When Catherine (Mumford) Booth, the future “Mother of the Salvation Army,” was just nine years old, she once saw a raucous crowd coming down the street of her girlhood town of Boston in Lincolnshire, England. The crowd shouted and jeered at a young man, obviously intoxicated, who was being dragged along by a policeman.
Catherine had often heard her father, a zealous proponent of total abstinence, speak publicly on the evils of drunkenness. A tenderhearted child, she instinctively felt pity for this individual who was obviously under the destructive influence of alcohol. Though normally shy, she now boldly stepped forward, took the drunkard’s hand and smiled up at him. That simple act of compassion and support had a calming effect on the man. Ignoring the continued ridicule of the crowd, Catherine bravely walked alongside the drunk, helping to steady him as he was led off to the town jail.
Catherine married William Booth, an itinerant Methodist evangelist, in June, 1855. Three years later William was appointed to be the pastor of a large Methodist congregation in the city of Gateshead in northern England. There Catherine devoted two evenings a week to house-to-house visitation in the lower-class neighborhoods of town where alcoholism and poverty prevailed. She prayed and read Scripture with people, shared and showed God’s love to them, invited them to church and succeeded in persuading a number of “drunkards to abandon their soul-destroying habits.”
Of one particularly pitiful home situation Catherine wrote: “I found a poor woman lying on a heap of rags. She had just given birth to twins, and there was nobody of any sort to wait upon her. I can never forget the desolation of that room. By her side was a crust of bread and a small lump of lard. … I was soon busy in trying to make her a little more comfortable. The babies I washed in a broken pie-dish, the nearest approach to a tub that I could find. And the gratitude of those large eyes, which gazed upon me from that wan and shrunken face, can never fade from my memory.”
In the years that followed William returned to itinerant evangelistic ministry, and Catherine began a fruitful public speaking ministry of her own. After they moved to western London in 1865, Catherine was invited to minister at a meeting of the Midnight Movement for Fallen Women. Two or three hundred prostitutes were at the meeting, and she spoke to them “as one sinful woman to another.” So fervent was her appeal, that some of them responded to her plea to reform their lives.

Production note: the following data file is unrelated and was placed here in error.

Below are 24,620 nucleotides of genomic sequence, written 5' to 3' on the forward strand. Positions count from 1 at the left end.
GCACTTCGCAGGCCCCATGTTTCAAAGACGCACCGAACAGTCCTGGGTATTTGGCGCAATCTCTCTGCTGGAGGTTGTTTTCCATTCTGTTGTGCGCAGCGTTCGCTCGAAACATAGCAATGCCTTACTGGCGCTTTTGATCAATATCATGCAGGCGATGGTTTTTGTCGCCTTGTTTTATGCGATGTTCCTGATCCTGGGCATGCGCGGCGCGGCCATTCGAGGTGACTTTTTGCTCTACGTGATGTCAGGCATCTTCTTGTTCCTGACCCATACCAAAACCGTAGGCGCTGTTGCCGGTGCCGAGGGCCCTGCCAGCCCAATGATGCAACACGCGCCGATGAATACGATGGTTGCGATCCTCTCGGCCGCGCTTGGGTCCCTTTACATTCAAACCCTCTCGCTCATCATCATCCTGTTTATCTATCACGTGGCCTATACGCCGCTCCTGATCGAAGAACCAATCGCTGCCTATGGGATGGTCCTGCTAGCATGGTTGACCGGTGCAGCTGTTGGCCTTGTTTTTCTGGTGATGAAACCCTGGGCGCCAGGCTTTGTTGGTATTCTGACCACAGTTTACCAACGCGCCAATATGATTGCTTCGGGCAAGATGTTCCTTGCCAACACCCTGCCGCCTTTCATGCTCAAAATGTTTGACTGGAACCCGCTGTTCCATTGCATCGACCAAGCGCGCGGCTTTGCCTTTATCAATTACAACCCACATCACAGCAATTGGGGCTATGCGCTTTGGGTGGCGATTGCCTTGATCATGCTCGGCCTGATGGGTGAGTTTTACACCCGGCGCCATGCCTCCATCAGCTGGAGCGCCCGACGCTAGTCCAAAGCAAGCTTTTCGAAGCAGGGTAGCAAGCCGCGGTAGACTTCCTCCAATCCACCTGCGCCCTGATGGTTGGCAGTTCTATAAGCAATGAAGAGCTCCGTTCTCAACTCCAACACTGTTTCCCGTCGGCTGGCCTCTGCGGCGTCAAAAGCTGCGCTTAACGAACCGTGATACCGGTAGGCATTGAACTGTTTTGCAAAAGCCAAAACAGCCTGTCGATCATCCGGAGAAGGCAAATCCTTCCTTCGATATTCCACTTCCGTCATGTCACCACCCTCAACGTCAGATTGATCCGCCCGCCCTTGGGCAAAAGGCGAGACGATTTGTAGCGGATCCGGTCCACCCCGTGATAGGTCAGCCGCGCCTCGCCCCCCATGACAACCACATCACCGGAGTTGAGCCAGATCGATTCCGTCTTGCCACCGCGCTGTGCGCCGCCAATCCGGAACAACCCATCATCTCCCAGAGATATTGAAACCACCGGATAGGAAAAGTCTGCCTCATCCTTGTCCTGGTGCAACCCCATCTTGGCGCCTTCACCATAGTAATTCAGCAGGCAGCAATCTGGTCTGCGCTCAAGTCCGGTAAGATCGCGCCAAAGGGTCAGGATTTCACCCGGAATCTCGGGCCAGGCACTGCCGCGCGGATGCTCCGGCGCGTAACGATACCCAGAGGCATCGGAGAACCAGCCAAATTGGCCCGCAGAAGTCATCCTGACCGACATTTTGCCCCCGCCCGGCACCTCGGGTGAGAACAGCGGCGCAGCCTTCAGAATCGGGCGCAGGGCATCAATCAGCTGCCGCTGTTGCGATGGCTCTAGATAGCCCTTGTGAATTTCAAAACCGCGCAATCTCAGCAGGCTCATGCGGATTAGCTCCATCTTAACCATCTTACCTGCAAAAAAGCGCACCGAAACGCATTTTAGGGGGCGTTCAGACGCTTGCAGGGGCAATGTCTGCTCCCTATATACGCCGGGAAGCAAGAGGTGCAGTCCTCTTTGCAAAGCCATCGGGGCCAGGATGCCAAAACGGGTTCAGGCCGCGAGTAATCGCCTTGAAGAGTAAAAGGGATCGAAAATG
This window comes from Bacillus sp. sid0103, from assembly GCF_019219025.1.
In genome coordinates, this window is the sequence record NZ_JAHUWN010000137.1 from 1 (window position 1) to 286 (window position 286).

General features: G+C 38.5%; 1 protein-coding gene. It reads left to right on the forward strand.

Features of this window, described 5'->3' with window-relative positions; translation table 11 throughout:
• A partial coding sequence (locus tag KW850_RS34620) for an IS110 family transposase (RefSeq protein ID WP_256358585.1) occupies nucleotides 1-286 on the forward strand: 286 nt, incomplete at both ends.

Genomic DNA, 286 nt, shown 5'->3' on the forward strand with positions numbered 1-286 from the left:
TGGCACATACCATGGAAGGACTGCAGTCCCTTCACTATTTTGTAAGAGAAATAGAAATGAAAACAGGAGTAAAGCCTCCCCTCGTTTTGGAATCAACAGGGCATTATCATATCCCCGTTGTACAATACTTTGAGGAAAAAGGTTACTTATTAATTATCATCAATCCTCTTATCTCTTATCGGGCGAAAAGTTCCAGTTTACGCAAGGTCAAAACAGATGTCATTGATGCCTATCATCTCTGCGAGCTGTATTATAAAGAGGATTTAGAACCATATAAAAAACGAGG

That summer William carried out a six-week mission in London’s East End. That section of the city was infamous for its extreme poverty, degradation and despair. Unemployment, drunkenness, prostitution and all variety of crime abounded. The East London Christian Revival Union (later renamed The East London Christian Mission) was formed to help raise prayer and financial support for the fledgling ministry. Through Catherine’s expanding ministry to well-to-do audiences in London’s West End she was able to acquaint them with and raise support for the East End mission.
William soon sensed the Lord’s leading to discontinue itinerant ministry in order to dedicate himself to this new mission. One night after walking from the East End to their home in the West End, he announced to his wife: “O Kate, I have found my destiny! As I passed by the doors of the flaming gin-palaces tonight I seemed to hear a voice sounding in my ears, ‘Where can you go and find such heathen as these, and where is there so great a need for your labors?’ And there and then in my soul I offered myself and you and the children up to this great work. Those people shall be our people, and they shall have our God for their God.”
Catherine later recorded her initial responses to that declaration: “I remember the emotion that this produced in my soul. I sat gazing into the fire, and the Devil whispered to me, ‘This means another departure, another start in life!’ The question of our support constituted a serious difficulty. Hitherto we had been able to meet our expenses out of the collections which we had made from our more respectable audiences. But it was impossible to suppose that we could do so among the poverty-stricken East Enders—we were afraid even to ask for a collection in such a locality.
“Nevertheless, I did not answer discouragingly. After a momentary pause for thought and prayer, I replied, ‘Well, if you feel you ought to stay, stay. We have trusted the Lord once for our support, and we can trust Him again!’”
That further step of faith and obedience eventually led the Booths to found the Salvation Army with its pronounced emphases on ministering to the spiritual and material needs of the lower classes of society. The remainder of their lives was devoted to promoting and carrying out multifaceted, large-scale ministry to hurting, needy individuals throughout Britain and the world.
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A much-fuller account of Catherine Booth’s life of compassionate Christian service is related in my book Women of Faith and Courage (Christian Focus, 2011). Roger Green’s Catherine Booth, A Biography of the Cofounder of the Salvation Army (Baker, 1996) provides a more comprehensive account of her life.
Copyright 2017 by Vance E. Christie